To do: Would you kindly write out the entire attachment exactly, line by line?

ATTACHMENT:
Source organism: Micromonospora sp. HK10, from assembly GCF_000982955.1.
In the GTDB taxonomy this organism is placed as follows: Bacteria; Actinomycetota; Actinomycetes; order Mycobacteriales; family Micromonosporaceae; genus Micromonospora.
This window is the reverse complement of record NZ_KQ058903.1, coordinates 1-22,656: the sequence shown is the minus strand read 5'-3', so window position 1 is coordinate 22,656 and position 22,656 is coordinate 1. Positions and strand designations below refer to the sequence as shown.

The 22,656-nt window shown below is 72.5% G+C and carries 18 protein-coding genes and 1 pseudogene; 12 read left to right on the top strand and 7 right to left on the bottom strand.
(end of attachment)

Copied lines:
Source organism: Micromonospora sp. HK10, from assembly GCF_000982955.1.
In the GTDB taxonomy this organism is placed as follows: Bacteria; Actinomycetota; Actinomycetes; order Mycobacteriales; family Micromonosporaceae; genus Micromonospora.
This window is the reverse complement of record NZ_KQ058903.1, coordinates 1-22,656: the sequence shown is the minus strand read 5'-3', so window position 1 is coordinate 22,656 and position 22,656 is coordinate 1. Positions and strand designations below refer to the sequence as shown.

The 22,656-nt window shown below is 72.5% G+C and carries 18 protein-coding genes and 1 pseudogene; 12 read left to right on the top strand and 7 right to left on the bottom strand.